5. Radio Transmitter
Radio transmitters are similar to optical wireless transmitters except they use a radio signal instead of an infrared signal to trigger the flash. You need both a transmitter and a receiver unit for this system to work. The big advantage using a radio transmitter is the increased range and reliable sunny day performance. Radio transmitters don’t need line of sight.
Radio wireless systems come in a variety of configurations. I really like using the Elinchrom Skyport system to trigger my flashes. It has a small transmitter that’s attached to the camera hot-shoe and a receiver that’s attached to the flash via a small cord. I can’t adjust speedlight output or use high-speed sync with the Skyports, but they work fantastic triggering my flash in Manual mode.
Skyports offer another huge advantage to my shooting. I use Elinchrom lighting equipment, which is also triggered by the Skyports. Being on the same wireless system allows me to use both speedlights and studio packs in the same image. I’ll often shoot a portrait using my Nikon SB-900s as accent lights, with an Elinchrom Ranger studio pack and head—shot through a large octabank—as my main light.
Another type of radio transmitter is the PocketWizard. PocketWizards have long been the standard wireless transmitter for many photographers. Recently, they began producing the MiniTT1 and FlexTT5, a new dedicated radio wireless system for Nikon and Canon flash, offering the same control of optical systems but in a wireless system. You can change output, control three different groups and use high-speed sync with this system. It works with both Canon and Nikon flashes, and is upgradeable to work with new cameras that are introduced.
RadioPopper offers another wireless trigger system that takes a different approach to wireless flash from its predecessors, with some notable advantages. The RadioPopper PX system uses a transmitter that fits over your dedicated optical transmitter and a receiver that fits onto your flash. This system works by converting the optical signal into a radio signal, transmitting this to the receiver, which then converts the signal back to an optical signal for the flash receiver to use. What this means is that all the functions I have available on my SU-800 are available using the RadioPopper PX system. Since the signal is converted to a radio signal, I don’t have to worry about line of sight or interference from the sun. The system is simple to set up and use.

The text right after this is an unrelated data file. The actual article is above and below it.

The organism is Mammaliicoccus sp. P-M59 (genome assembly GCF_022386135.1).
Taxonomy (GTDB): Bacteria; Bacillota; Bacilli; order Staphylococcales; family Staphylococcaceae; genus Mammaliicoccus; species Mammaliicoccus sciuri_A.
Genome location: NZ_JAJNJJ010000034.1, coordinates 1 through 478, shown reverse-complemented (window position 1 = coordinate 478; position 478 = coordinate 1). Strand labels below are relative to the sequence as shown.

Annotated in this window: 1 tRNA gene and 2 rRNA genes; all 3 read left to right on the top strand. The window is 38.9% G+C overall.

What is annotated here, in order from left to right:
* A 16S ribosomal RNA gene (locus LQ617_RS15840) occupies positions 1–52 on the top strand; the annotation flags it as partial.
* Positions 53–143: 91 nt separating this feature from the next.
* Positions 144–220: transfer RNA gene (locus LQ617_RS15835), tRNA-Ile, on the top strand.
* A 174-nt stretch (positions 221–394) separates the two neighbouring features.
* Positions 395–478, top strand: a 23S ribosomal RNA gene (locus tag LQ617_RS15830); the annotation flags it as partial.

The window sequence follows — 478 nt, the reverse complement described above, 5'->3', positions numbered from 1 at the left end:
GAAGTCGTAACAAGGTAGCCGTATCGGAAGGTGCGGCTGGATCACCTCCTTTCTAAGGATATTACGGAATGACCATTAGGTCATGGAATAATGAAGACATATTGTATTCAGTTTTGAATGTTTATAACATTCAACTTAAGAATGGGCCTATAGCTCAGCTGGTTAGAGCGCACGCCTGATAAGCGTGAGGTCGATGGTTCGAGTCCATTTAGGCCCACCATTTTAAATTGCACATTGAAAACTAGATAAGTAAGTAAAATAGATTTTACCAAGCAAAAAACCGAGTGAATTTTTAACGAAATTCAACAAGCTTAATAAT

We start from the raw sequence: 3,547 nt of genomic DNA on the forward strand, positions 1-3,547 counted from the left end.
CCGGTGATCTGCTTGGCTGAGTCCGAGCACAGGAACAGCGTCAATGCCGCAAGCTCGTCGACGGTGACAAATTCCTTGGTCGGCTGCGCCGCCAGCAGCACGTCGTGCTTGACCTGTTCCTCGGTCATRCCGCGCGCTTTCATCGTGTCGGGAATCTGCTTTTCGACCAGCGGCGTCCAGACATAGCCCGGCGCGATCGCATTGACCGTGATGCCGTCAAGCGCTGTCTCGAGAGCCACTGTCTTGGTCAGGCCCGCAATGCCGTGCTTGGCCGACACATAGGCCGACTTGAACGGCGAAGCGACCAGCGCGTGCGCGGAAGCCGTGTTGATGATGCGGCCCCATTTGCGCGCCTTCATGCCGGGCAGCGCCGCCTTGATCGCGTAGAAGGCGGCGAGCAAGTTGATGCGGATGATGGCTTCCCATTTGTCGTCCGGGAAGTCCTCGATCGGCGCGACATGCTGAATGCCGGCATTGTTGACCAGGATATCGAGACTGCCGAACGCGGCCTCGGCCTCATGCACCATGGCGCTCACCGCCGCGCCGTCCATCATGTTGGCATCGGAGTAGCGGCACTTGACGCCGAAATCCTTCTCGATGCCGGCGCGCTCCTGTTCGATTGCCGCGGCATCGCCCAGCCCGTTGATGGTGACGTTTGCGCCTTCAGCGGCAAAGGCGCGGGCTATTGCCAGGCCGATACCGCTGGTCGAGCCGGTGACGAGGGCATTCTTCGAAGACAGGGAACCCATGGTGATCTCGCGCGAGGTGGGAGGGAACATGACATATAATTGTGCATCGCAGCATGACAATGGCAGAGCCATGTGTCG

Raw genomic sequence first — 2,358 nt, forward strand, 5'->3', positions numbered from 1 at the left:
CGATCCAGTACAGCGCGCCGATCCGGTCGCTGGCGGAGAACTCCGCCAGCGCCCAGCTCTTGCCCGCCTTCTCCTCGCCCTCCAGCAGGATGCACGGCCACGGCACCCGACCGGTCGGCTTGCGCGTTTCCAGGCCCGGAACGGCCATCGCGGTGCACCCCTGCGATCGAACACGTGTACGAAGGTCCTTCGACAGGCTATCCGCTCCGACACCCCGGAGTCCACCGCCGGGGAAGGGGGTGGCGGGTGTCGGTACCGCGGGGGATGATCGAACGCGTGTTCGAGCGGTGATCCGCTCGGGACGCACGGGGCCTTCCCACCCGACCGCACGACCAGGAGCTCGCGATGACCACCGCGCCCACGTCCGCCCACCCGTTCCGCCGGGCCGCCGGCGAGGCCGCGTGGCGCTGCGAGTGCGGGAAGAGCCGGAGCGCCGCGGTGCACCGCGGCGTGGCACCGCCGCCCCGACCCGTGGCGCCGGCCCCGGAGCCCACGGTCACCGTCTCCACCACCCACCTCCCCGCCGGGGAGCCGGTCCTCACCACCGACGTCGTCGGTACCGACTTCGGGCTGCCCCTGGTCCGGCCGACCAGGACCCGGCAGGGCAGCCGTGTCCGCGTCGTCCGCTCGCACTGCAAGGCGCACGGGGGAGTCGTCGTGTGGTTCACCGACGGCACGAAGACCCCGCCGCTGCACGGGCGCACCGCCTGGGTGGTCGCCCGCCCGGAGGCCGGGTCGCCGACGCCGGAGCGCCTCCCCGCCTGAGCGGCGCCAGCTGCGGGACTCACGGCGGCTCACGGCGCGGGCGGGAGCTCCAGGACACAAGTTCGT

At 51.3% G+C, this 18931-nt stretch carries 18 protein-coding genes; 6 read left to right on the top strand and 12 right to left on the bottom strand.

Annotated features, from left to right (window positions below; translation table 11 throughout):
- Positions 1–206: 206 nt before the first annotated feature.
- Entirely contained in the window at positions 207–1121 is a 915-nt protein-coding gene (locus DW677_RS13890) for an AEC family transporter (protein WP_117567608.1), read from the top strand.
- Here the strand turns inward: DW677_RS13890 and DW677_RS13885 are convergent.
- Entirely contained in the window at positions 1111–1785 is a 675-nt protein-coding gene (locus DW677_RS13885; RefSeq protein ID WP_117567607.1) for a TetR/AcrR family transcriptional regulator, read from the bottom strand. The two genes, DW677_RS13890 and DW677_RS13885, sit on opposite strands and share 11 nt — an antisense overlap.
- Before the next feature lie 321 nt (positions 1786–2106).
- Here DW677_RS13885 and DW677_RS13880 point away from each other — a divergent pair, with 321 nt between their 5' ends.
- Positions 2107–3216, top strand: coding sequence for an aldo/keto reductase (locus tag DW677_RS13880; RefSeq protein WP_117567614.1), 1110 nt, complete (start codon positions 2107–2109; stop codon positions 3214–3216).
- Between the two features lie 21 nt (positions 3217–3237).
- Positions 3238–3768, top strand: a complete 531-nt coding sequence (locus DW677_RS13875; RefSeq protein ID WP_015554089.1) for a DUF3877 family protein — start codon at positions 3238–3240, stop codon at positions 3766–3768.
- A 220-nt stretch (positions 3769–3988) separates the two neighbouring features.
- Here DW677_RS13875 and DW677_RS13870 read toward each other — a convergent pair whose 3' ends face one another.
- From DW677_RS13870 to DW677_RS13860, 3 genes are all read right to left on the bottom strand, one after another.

But where the RadioPopper really shines is the distance and reliability it offers. I’ve been astounded at how far I can trigger my speedlights using RadioPopper. While the official range is stated as 1,500 feet, I’ve done tests and triggered my flashes close to a third of a mile away—and they never miss a shot! Since I shoot a lot of adventure sports, this extended range allows me to use flash on mountain bikers riding on a distant trail or kayakers paddling in a canyon below me.
Tom Bol is a freelance editorial and commercial photographer based in Colorado. You can see more of his photography at www.tombolphoto.com.